The OCC issued an interpretive letter (“Letter #1133”) in which it concluded that a transaction involving a national bank’s (the “Bank”) resecuritization of certain residential mortgage-backed securities held by the Bank was permissible. In Letter #1133, the Bank held a portfolio of non-agency residential mortgage-backed securities (“RMBS”) that were investment grade when issued and when acquired by the Bank. The Bank proposed to transfer the RMBS to a limited purpose subsidiary of the Bank, which would form several trusts and transfer several RMBS to each trust. Each trust would then issue new securities backed by the RMBS (the “Re-REMIC Securities”) to the limited purpose subsidiary. Under the facts of Letter #1133, the Bank would be able to sell the Re-REMIC Securities if market conditions improved. The Bank stated that it believes that the above-described resecuritization transaction would enhance the marketability of the underlying securities, would improve the Bank’s liquidity position and would “address regulatory concerns relating to the Bank’s exposure to non-investment grade securities.” The Bank represented to the OCC, among other things, that the purpose of the resecuritization transaction would not be to obtain capital relief under the OCC’s capital rules. The OCC concluded in Letter #1133 that under these facts (and subject to the conditions imposed by the OCC), the Bank may consummate, pursuant to 12 CFR Part 1 and 12 USC 24 (Seventh), the resecuritization transaction and hold the new securities issued to the Bank as part of the resecuritization transaction.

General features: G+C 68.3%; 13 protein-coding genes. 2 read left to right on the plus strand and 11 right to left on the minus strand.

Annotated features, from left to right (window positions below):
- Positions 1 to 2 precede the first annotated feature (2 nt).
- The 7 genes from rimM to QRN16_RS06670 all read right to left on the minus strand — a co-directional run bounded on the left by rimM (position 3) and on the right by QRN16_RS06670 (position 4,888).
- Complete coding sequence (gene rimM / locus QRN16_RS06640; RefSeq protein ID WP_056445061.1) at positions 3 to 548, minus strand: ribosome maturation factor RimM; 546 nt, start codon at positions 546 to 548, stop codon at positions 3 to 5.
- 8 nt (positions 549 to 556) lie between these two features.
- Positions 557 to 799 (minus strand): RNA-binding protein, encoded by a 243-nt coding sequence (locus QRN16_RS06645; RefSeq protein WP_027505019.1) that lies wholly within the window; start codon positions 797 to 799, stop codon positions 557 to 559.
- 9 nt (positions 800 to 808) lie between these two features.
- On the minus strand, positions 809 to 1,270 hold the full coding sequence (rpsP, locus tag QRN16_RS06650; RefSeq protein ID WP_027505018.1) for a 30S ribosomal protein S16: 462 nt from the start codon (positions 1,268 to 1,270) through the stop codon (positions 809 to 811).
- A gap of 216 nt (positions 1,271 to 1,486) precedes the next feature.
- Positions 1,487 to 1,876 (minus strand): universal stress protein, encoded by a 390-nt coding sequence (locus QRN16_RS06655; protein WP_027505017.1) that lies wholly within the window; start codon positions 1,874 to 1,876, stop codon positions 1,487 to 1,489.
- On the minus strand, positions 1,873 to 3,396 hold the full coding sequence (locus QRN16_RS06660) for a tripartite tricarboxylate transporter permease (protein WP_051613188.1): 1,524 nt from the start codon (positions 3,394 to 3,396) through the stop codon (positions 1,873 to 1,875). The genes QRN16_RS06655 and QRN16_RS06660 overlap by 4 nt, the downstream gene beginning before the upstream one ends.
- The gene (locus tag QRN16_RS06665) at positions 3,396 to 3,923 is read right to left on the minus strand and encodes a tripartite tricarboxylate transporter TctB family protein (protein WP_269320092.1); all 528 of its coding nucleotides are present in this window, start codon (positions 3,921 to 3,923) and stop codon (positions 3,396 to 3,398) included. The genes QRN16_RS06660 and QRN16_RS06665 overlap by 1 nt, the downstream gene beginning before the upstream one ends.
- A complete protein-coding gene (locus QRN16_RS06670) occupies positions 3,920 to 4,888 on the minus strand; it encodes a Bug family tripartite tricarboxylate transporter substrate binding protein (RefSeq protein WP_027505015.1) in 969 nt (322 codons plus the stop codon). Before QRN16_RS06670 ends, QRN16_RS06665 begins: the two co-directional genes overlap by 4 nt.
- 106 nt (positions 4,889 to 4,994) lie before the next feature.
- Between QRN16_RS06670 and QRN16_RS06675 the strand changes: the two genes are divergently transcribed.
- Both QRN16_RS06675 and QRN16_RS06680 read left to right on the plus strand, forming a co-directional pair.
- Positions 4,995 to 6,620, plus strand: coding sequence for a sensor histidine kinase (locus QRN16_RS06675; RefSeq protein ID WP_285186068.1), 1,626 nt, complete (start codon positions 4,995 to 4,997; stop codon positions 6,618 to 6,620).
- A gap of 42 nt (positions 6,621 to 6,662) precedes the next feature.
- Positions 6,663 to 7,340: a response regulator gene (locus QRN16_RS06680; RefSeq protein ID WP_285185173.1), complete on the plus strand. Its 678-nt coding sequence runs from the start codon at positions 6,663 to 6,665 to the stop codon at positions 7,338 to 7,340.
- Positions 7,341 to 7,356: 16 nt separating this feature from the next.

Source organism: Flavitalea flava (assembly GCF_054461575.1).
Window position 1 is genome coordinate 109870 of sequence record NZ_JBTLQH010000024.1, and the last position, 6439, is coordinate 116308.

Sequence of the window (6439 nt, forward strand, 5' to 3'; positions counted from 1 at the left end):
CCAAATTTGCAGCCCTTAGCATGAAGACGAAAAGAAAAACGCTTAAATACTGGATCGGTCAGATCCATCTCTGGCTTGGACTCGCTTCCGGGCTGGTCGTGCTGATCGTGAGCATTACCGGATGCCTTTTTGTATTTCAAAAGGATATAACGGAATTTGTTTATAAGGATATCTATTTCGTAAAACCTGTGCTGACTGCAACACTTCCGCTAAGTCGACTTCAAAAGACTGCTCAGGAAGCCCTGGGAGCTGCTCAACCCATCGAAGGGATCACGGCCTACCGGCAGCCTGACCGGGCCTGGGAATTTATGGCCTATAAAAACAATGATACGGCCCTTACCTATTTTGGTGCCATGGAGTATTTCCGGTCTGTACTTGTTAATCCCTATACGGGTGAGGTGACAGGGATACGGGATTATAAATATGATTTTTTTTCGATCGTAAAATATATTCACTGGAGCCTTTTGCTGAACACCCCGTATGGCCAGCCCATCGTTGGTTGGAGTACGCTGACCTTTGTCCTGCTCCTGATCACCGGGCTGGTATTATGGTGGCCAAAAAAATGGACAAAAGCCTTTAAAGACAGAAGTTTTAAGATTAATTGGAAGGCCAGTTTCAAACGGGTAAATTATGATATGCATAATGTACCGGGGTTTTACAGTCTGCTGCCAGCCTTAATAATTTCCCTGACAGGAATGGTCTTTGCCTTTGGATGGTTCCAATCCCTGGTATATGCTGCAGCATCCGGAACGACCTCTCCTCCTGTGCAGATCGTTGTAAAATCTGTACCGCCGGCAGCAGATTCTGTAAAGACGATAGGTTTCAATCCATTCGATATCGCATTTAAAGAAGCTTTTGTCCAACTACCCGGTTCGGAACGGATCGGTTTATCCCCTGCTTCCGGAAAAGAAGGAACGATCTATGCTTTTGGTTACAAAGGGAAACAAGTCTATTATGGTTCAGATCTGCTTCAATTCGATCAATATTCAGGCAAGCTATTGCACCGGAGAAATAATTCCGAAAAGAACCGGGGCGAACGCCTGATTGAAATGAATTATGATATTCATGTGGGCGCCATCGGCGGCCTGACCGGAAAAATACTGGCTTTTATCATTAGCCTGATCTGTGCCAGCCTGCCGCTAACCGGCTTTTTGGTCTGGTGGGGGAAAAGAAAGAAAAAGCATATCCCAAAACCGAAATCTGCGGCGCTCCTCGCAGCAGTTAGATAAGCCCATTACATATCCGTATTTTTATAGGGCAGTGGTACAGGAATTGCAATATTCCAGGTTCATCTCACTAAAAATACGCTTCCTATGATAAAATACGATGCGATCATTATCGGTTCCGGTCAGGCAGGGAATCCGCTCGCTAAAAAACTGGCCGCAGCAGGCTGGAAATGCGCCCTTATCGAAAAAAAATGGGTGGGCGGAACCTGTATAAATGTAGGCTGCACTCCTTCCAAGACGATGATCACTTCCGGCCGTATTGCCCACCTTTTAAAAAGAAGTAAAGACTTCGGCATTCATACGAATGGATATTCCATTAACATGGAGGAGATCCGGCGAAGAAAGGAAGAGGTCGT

Alert September 26, 2011